The correlation of various continuous or categorical covariates with the principal pharmacokinetic parameters, including CL, VSS or V, and/or bioavailability fraction (F), were assessed as described by Mandema et al. (32). Briefly, a basic model lacking any covariates was determined and individual a posteriori Bayesian estimates of CL, VSS, or V were calculated. The differences between these individual estimates and the population mean values (residuals) were plotted against covariate values to visualize potential relationships. Such a visual inspection was further refined by evaluating the relationship between residuals and covariates by using a generalized additive model, thereby identifying the most significant covariate. A full model incorporating the covariates selected in the generalized additive model step was then built and further refined to yield a final model by deleting covariates which, when set to their null value, failed to significantly (P > 0.05) increase the minimum value objective function (MVOF) as supplied by NONMEM. Finally, each individual subject kinetic profile was obtained for the entire study period (48 weeks) by using the final-model parameter estimates, and the CAUC was determined, based on the simulated individual kinetic data, according to the trapezoidal rule.


Individual plasma drug concentration-time courses for the study drugs, as depicted in Fig. Fig.2,2, demonstrate that the patients can be divided into two different populations based on their absorption rates. The fast absorbers exhibited intravenous bolus-like patterns with only elimination and/or distribution phases, while the slow absorbers had typical oral profiles with absorption, elimination, and/or distribution phases.

FIG. 2
Individual plasma drug level-time courses for NVP, ZDV, and ddI. The solid lines are the simulated curves with population-typical parameter estimates.


Eighty-two of the 100 patients randomized to receive the triple combination (ZDV plus ddI plus NVP) had 273 (mean, 3.3 per individual) specimens drawn for quantitation of plasma NVP levels and subsequent NONMEM analysis. As described in Materials and Methods, a model retaining only ω2CL among various terms was selected. Results from the basic model of NVP are detailed in Table Table2.2.

NVP model parameter estimates

Initial covariate analysis (see Materials and Methods) identified three categorical factors, i.e., RACE, GENDER (1 = men; 0 = women), and AIDS, as possibly significant, but the factors RACE and AIDS failed to significantly increase MVOF and were deleted from the full model. GENDER was the only covariate incorporated into the final model for CL: CL (liters per hour) = 3.02 × e0.274 × GENDER V (liters) = 84.5 D (hours) = 0.25; if slow absorbers, D (hours) = 1.96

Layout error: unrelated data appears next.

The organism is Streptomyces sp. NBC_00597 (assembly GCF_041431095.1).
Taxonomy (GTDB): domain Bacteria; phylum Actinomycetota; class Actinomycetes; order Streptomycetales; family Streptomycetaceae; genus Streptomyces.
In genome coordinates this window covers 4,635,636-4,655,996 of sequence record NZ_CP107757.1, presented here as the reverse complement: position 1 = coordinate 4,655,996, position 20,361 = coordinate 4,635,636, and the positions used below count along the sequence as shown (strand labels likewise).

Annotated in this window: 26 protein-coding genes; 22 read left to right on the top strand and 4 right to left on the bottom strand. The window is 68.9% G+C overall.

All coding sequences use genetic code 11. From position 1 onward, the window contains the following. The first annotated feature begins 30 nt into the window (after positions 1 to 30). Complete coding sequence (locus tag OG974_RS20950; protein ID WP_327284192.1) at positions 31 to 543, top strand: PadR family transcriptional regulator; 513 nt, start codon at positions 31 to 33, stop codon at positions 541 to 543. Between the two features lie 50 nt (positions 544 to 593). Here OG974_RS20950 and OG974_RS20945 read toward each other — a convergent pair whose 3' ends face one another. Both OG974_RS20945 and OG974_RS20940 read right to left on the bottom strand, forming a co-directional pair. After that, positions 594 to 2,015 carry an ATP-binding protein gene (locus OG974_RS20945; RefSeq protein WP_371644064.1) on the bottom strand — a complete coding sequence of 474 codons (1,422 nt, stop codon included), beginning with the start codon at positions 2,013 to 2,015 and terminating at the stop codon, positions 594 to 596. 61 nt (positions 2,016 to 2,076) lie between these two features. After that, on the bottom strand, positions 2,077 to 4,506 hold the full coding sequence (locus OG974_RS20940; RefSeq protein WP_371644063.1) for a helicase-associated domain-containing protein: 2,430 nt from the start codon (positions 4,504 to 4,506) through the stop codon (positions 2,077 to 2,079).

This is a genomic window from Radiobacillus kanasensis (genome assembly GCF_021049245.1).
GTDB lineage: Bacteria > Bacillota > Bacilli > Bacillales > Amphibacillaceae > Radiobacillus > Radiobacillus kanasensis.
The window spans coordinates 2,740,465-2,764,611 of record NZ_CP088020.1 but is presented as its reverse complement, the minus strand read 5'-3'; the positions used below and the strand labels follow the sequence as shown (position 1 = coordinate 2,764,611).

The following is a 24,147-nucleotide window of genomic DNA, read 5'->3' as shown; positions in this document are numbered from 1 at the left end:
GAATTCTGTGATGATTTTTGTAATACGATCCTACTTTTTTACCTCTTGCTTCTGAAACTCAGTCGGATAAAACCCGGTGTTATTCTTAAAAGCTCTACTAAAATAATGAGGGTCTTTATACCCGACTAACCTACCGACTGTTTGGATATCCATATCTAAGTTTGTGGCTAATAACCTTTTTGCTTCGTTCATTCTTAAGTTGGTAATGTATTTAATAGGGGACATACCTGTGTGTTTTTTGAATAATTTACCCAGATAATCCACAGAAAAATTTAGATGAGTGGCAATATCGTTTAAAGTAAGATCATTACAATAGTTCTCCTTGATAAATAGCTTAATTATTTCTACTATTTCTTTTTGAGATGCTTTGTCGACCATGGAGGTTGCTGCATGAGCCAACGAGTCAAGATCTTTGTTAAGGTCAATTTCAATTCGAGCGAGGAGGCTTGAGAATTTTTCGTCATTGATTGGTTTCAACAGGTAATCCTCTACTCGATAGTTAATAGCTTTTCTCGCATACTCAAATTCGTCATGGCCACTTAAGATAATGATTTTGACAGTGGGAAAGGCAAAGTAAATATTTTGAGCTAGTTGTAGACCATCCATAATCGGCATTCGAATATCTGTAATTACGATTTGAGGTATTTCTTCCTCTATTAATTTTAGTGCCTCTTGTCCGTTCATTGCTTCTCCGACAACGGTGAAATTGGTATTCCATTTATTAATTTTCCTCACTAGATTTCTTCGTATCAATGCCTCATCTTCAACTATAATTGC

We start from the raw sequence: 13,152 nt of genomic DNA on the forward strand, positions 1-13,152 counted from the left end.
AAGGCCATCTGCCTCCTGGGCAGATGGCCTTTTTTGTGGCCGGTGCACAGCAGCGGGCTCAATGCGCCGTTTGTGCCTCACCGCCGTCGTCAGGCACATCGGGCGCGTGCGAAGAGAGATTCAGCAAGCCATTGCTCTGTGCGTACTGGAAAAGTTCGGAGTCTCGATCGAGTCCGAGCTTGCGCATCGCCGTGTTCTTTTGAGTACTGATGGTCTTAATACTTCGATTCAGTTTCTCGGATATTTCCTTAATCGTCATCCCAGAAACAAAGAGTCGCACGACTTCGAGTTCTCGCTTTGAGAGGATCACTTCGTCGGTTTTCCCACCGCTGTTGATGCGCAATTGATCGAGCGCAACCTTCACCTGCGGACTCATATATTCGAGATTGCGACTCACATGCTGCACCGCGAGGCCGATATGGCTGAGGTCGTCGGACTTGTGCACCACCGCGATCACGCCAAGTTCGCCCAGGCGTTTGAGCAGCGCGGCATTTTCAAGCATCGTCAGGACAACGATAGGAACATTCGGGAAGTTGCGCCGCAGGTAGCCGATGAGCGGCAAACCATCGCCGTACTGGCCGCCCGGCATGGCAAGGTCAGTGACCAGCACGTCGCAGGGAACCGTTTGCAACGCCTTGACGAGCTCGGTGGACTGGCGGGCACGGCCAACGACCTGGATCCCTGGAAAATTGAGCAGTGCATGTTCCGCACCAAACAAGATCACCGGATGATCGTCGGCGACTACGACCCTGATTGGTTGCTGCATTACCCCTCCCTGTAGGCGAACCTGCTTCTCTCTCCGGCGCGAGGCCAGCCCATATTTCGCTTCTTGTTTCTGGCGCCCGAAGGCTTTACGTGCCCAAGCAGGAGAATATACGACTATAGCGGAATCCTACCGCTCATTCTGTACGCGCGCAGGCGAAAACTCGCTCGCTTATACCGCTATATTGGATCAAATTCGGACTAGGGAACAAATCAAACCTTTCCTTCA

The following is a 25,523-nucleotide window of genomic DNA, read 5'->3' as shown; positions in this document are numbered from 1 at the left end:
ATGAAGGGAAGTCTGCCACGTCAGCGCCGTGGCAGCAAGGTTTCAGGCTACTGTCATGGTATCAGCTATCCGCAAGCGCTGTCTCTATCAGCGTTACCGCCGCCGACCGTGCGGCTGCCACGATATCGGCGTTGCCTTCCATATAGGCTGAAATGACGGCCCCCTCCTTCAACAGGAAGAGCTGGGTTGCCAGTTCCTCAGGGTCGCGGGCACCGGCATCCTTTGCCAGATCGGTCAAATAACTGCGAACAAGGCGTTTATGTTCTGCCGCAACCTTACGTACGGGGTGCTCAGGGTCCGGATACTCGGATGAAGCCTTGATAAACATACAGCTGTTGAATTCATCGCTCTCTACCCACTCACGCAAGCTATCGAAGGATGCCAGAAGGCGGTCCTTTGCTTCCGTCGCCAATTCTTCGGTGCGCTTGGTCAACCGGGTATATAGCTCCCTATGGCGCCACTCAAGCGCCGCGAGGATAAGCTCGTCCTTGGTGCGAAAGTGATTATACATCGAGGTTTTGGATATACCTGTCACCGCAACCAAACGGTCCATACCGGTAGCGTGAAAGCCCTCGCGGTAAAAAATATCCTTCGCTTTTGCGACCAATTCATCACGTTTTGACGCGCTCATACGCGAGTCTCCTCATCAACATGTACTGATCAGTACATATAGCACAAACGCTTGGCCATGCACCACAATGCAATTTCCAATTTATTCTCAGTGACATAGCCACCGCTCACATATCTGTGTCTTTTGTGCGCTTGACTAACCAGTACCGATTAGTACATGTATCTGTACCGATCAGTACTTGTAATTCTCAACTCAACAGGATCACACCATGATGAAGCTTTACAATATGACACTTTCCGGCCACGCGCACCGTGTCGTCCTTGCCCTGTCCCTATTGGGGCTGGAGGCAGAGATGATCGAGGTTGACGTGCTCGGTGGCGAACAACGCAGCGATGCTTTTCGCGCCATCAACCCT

Other final-model estimates are presented in Table Table2.2. Final individual estimates (mean ± standard deviation [SD]) of oral CL were 3.86 ± 0.31 liters/h, or 0.0533 ± 0.008 liters/h/kg of body weight, or 0.88 ± 0.02 ml/min/kg, and estimates of V were 84.5 liters or 1.17 ± 0.18 liters/kg. The residual variabilities as estimated from the basic and final models were comparable, being 21.0 and 21.8%, respectively. Simulated plasma kinetics of NVP with population-typical parameters for fast and slow absorbers are shown in Fig. Fig.2.2. A plot of weighted residuals versus predicted levels of NVP is displayed in Fig. Fig.3.3. The mean individual CAUC of NVP was 158.4 ± 102.5 mg/ml × h for the entire study period. The frequency distribution of individual CAUCs of NVP is depicted in Fig. Fig.4.4.

FIG. 3
Plots of weighted residuals versus predicted levels of NVP, ZDV, and ddI in plasma.
FIG. 4
Frequency distribution of estimated individual CAUCs for NVP, ZDV, and ddI.


Among the patients enrolled in the substudy, 175 had a total of 604 (mean, 3.5 per patient) specimens drawn for measurement of plasma ZDV levels, which were used in the NONMEM analysis; 89 patients were from the double-combination arm, and 86 patients were from the triple-combination group. A two-compartment model with zero-order input and first-order elimination, as indicated by the individual plasma ZDV levels-versus-time plot (Fig. (Fig.2)2) and further ascertained by the likelihood ratio test, was used. Initial analysis during the search for the best basic model demonstrated that a full variance-covariance matrix could not be obtained (data not shown). However, the correlation between CL and VSS was significantly high (r2 = 0.73). Therefore the correlation was assumed to be unity. The results from the basic model for the ZDV data are shown in Table Table3.3.

ZDV model parameter estimates

Initial covariate analysis identified weight (WGT), AGE, treatment (TRET), hemophiliac (HP), and homosexual (HMS) as possibly significant. The potential effect of treatment regimen on the relative bioavailability fraction of the central compartment (F) was evaluated by incorporating TRET in the F model. During the model-refining processes, the effects of TRET, HP, and HMS on CL and VSS were insignificant (P > 0.05). However, removal of the effect of TRET on the F model resulted in the largest increase in MVOF, and this covariate was included with WGT and AGE in the final model: CL (liters per hour) = 127 + 0.93 × (WGT − 70); If AGE < 30 years old CL (liters per hour) = 127 + 0.93 × (WGT − 70) + 6.52 ×  (AGE − 25); VSS (liters) = 464 + 9.83 × (WGT − 70) V (liters) = 0.374 × VSS Q (liters per hour) = 27.0 F = 1; if triple combination, F = 0.677 D (hour) = 0.25; if slow absorbers, D (hours) = 1.57